Researchers working on the Antihydrogen trap (ATRAP) experiment at CERN have made the first single-particle measurement of the magnetic moment of the antiproton. Achieved with an uncertainty of 4.4 parts per million, the magnetic moment is exactly opposite to that of the proton, as predicted. This result is 680 times more precise than previous measurements made on exotic atoms containing antiprotons and is an important step towards understanding why the universe contains more matter than antimatter.
Physicists are keen to capture and compare antimatter to its matter counterpart in order to conduct precision tests of charge–parity–time (CPT) symmetry. Understanding this symmetry could help explain why the universe contains so little antimatter. To do this, researchers make very accurate measurements of properties such as the magnetic moment and the spin of antiprotons to look for inherent differences between these and the properties of the proton.
“By comparing the antiproton’s tiny magnetic moment to that of the proton, we test the Standard Model and its CPT theorem at a high precision,” says ATRAP spokesperson Gerald Gabrielse of Harvard University in the US. To carry out the study, the researchers use a Penning trap to capture and suspend single antiprotons so that their charge, mass and magnetic moment can be precisely measured. The antiprotons themselves are supplied by CERN’s Antiproton Decelerator. “We detected the response of the suspended antiproton to radio signals that we sent in its direction. The size of the [magnetic moment] in the antiproton is determined by the ratio of the two frequencies that made the antiproton respond most energetically,” explains Gabrielse.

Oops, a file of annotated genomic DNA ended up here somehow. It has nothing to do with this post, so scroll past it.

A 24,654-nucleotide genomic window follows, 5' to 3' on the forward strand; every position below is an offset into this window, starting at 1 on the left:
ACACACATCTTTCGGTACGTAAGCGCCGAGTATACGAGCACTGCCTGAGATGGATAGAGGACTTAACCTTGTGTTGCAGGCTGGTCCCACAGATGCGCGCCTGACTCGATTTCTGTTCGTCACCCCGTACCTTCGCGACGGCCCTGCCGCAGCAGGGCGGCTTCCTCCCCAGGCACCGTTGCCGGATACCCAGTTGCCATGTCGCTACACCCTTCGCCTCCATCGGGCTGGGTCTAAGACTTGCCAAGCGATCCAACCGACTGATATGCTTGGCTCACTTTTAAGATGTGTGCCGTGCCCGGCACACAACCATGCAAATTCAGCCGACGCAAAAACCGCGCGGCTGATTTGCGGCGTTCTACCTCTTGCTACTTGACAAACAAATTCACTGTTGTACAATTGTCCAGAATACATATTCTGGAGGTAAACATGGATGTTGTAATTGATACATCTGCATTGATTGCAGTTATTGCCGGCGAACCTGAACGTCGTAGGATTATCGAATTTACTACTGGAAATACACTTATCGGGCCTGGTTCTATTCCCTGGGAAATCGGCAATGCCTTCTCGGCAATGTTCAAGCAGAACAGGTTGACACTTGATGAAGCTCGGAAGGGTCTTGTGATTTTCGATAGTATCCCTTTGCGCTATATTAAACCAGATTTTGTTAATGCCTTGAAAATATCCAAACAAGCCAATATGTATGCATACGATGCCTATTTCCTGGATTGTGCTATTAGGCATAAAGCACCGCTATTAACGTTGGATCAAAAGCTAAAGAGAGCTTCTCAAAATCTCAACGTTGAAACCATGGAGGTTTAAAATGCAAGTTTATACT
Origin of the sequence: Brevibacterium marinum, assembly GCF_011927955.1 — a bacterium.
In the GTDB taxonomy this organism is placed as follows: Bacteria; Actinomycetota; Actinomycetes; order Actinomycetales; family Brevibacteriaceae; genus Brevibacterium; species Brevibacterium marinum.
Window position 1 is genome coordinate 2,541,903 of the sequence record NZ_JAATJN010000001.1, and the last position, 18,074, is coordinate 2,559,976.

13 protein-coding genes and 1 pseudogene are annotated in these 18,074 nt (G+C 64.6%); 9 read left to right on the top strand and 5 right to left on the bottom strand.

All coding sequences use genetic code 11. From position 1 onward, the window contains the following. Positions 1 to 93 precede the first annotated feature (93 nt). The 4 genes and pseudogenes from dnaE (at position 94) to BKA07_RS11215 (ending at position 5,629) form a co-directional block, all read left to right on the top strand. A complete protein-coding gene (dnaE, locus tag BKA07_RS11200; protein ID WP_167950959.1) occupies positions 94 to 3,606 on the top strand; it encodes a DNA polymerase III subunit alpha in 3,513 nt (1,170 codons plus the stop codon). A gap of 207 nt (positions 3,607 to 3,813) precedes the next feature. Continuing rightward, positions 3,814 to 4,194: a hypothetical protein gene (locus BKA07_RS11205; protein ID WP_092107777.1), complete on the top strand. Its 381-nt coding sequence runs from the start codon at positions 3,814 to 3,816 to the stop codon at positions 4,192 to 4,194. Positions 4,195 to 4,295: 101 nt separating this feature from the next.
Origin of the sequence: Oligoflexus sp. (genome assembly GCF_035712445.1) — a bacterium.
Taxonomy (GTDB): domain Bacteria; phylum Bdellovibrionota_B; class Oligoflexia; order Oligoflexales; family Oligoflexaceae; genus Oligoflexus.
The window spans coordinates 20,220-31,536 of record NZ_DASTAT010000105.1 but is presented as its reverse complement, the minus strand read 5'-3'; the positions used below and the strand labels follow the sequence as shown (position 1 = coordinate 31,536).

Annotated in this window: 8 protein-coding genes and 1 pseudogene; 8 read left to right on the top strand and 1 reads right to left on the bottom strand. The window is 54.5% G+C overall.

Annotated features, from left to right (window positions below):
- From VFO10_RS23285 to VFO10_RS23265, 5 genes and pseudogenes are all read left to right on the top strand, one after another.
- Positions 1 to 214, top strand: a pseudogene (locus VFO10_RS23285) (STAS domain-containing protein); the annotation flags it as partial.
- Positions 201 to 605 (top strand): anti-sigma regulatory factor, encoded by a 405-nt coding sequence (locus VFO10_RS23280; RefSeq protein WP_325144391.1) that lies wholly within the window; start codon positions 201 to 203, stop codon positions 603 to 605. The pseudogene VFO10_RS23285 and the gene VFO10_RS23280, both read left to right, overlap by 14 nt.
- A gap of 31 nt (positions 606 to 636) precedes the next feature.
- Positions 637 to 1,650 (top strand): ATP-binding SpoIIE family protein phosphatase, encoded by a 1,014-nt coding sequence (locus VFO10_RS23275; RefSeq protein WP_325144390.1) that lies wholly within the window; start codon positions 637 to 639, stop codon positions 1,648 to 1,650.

Gabrielse points out that the measurements were difficult to make and presented the team with many challenges. He tells physicsworld.com that the antiprotons available at CERN are moving at nearly the speed of light, so the researchers essentially need to slow each one down to a near-stop to capture them. “Also, detecting the motion of a single particle is a bit challenging, as you might expect, since the many particles in the nearby apparatus are also moving and their motion makes a noise signal that competes with the signal from our single antiproton,” explains Gabrielse. He also points out that the magnet moment of the antiproton is very small – about 500 times smaller than that of an electron – making measurements even more difficult.
Nevertheless, the team found that the magnetic moments of the antiproton and proton are “exactly opposite” – that is, equal in strength but opposite in direction with respect to the particle spins. “Here, exactly opposite means that the direction that the [magnetic moment] points with respect to the particle’s internal spin is opposite to that of the proton, but the size of the [magnetic moment] is the same,” says Gabrielse. “Our measurement is thus consistent with the prediction of the Standard Model of particle physics to a precision 680 times better than what could be determined in earlier measurements. As such, this measurement is a notable success of the Standard Model,” he says.
Despite the accuracy of these measurements, the ATRAP collaboration feels that much more precise and accurate measurements of the magnetic moment of the antiproton will be necessary to test the Standard Model prediction much more stringently. Gabrielse urges us to “stay tuned, since we believe that this is only the first step”. The team feels that, given time, it will “have the new quantum ideas and methods to eventually test this prediction of the Standard Model nearly 1000 times more precisely”.
The research is published in Physical Review Letters.